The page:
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Author Topic: How Is Freeze Drying Done ?  (Read 3695 times)

Offline neilep

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How Is Freeze Drying Done ?
« on: 17/08/2007 23:31:24 »
Dear Freeze Dried Fanciers,

These are White Chocolate Raspberry Crumb Coated FREEZE DRIED Raspberrys !



Hmmmmm !!..Nice aren't they ?....Notice how freeze dried and non wet they are ?

How do they do that ?...how do they remove the moisture retaining the fruit ?

I just don't know.....what I do know is that they taste nice !!

whajafink ?

« Last Edit: 18/08/2007 00:29:39 by neilep »


 

Offline Cut Chemist

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How Is Freeze Drying Done ?
« Reply #1 on: 18/08/2007 01:11:53 »
We have a freeze dryer in my lab.

Freeze Drying, (also known as lyophilizing or lyophilization,) involves freezing a food and then placing it into a container which is hooked to a vacuum.

In my lab, first we place the compounds in liquid nitrogen, this freezes the water contained in the compounds.  Then we place them into a lyophilizer, which is hooked to a high powered vacuum.    Since the container is at a very low pressure, the frozen water sublimes, changing it from a solid directly to a gas.  The gaseous water then condenses and immediately freezes onto a "cold finger." A "cold finger" is just a frozen tube of metal that is kept at -78oC.  This is much too cold to allow the frozen water to sublime again.

Apparently, the phase transition from liquid water to water vapor will destroy the structure of cells, and proteins.  Sublimation is a much gentler phase transition.  This makes freeze drying a very delicate way to remove water from fragile compounds, or foods.  It leaves nice fluffy compounds and intact fruits and vegetables. 

By the way, those look delicious!!! 
« Last Edit: 18/08/2007 01:40:03 by Cut Chemist »
 

Offline neilep

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How Is Freeze Drying Done ?
« Reply #2 on: 18/08/2007 02:14:49 »
YAYYYYYYYYYY !!

THANK YOU THANK YOU for the wonderful response Cut Chemist.
I so want to come and see your lab !

I had this thought that freeze drying was like blowing the object with a very very cold wind but I can see that my ' incapable ' thought process came up trumps once again by creating the illusion that I might actually know something.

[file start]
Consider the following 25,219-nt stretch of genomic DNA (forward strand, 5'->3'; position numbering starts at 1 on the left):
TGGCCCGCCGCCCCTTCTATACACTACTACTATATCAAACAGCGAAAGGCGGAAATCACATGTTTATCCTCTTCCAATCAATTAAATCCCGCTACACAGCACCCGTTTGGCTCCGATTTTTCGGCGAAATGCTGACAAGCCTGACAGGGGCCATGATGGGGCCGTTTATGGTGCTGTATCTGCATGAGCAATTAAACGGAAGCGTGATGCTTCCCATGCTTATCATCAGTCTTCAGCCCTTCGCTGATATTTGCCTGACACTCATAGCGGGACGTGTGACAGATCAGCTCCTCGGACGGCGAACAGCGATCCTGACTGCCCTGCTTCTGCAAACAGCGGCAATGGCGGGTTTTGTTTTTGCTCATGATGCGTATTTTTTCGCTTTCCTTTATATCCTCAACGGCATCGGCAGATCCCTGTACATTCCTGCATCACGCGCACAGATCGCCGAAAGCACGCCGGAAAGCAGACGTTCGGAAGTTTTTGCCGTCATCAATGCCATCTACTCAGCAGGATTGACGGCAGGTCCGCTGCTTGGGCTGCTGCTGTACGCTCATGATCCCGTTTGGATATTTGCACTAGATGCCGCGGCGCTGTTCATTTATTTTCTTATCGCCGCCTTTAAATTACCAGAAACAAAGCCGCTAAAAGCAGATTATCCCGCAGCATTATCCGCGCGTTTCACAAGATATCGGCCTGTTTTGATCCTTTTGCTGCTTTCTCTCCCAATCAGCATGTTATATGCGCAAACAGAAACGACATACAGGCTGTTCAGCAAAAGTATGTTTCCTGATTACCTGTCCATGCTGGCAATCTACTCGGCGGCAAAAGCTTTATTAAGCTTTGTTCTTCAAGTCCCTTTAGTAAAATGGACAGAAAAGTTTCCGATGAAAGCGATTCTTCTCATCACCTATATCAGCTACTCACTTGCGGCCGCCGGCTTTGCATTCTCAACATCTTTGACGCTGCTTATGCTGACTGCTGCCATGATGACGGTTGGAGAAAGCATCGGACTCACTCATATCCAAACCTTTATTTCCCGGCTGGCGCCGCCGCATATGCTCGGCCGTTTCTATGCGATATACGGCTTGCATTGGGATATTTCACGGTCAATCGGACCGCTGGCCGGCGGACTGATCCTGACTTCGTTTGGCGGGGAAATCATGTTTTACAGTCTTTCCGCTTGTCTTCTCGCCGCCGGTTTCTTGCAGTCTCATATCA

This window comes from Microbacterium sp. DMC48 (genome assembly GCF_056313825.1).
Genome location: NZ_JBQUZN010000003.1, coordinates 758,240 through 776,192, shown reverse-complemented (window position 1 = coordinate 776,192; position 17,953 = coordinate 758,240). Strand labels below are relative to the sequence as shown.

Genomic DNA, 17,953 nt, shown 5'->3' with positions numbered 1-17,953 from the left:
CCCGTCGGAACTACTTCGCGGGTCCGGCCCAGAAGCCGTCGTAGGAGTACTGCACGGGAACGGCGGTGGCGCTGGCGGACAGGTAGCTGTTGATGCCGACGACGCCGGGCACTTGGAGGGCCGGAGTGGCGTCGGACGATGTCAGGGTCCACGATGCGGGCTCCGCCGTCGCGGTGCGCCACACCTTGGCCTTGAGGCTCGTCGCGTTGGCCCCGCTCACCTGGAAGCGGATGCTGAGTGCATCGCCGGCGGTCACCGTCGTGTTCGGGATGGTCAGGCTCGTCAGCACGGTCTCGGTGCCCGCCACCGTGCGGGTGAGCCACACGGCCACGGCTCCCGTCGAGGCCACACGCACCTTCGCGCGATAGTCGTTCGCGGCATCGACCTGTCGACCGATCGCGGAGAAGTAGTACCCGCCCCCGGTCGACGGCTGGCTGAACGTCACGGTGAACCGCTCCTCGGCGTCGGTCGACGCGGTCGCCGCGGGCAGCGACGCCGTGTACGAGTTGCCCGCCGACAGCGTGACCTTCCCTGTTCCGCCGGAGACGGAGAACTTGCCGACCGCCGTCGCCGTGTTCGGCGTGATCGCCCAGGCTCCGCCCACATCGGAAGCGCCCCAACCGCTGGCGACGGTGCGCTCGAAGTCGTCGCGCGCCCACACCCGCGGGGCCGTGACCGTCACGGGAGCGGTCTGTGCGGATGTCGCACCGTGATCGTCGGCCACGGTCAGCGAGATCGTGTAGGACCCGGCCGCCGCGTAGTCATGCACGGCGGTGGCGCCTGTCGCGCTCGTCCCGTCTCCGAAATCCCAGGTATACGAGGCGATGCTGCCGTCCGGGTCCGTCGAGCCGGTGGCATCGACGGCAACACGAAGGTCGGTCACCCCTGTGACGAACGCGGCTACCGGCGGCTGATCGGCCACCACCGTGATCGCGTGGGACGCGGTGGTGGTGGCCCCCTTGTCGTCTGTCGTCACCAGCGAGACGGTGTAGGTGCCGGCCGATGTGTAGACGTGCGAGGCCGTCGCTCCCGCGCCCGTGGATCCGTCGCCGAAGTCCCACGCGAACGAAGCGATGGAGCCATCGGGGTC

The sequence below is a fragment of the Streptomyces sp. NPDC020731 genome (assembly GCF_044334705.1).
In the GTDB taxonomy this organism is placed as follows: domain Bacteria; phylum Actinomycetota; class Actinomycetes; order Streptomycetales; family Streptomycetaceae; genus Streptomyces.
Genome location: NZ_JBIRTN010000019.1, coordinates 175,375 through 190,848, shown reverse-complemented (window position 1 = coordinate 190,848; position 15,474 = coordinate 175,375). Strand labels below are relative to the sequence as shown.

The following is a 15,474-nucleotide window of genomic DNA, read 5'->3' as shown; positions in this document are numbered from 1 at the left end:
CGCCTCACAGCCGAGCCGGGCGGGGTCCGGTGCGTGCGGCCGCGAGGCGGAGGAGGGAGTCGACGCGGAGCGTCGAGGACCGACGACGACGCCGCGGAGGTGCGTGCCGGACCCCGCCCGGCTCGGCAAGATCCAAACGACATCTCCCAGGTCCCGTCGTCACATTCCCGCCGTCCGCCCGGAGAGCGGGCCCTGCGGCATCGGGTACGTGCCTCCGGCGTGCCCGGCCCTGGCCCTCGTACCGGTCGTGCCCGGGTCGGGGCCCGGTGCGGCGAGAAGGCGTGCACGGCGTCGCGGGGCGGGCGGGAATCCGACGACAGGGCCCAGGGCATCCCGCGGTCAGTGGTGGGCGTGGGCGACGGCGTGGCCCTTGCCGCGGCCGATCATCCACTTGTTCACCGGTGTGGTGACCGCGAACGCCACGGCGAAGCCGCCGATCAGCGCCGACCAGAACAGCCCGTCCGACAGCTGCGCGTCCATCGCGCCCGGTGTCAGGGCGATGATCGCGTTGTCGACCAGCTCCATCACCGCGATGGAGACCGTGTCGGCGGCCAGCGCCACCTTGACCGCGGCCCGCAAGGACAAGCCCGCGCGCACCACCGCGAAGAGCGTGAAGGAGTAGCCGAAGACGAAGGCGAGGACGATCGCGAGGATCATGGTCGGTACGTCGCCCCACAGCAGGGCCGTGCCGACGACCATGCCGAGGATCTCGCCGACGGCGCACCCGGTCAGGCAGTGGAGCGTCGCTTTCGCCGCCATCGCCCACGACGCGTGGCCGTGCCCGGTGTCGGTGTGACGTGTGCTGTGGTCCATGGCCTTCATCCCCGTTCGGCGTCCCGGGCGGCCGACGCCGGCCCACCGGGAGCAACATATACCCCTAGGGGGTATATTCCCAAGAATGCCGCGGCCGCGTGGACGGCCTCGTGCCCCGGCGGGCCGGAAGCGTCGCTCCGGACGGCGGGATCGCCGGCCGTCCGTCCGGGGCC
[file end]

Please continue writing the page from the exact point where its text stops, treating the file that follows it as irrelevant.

Your wonderful post is most enlightening....and appreciated.....If you were nearby you'd be most welcome to as many of these choccy-fruity delights as you wish.

THANK YOU AGAIN.
 

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How Is Freeze Drying Done ?
« Reply #3 on: 18/08/2007 03:53:53 »
Apparently, the phase transition from liquid water to water vapor will destroy the structure of cells, and proteins.  Sublimation is a much gentler phase transition.  This makes freeze drying a very delicate way to remove water from fragile compounds, or foods.  It leaves nice fluffy compounds and intact fruits and vegetables. 

I thought it was the phase transition from liquid to solid that caused the damage - or more precisely, the crystallisation of water.  The point about the liquid nitrogen is that it freezes so fast that it does not have time to crystallise, and that is where the protection comes in.
 

Offline Cut Chemist

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How Is Freeze Drying Done ?
« Reply #4 on: 18/08/2007 06:13:38 »
When the liquid nitrogen runs out we use dry ice in acetone (-78oC).  Is that cold enough to protect from the crystallization of water molecules??

I admit it does make sense that water crystallizing to a solid would break open cells and possibly damage proteins and peptides. 

However, Wikipedia says that it's the sublimation that's important.  The key is to get the samples at a temperature below the euclectic point, and actually some samples are annealed, which means they are melted and frozen several times before freeze drying.   

http://en.wikipedia.org/wiki/Freeze_drying

I suppose that it may be that its leaving out the liquid phase alltogether that preserves the fruits.  But, since "larger crystals are easier to freeze dry and to produce larger crystals the product should be frozen slowly or can be cycled up and down in temperature."  It would appear that sublimation is the key to freeze drying.
« Last Edit: 18/08/2007 06:40:42 by Cut Chemist »
 

Offline eric l

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How Is Freeze Drying Done ?
« Reply #5 on: 18/08/2007 09:57:36 »
The sublimation is the key point indeed, although...
In our la we modified starches (and other products) (for different applications)and often we freeze dried lab scale productions (say up to 1 kg dry substance) that would be spray dried when it came to industrial processes.  Both these processes had the advantage that they would not create lumps that would be extremely difficult to dry, and that the result was more readlily mixable with water.
 

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How Is Freeze Drying Done ?
« Reply #5 on: 18/08/2007 09:57:36 »

 

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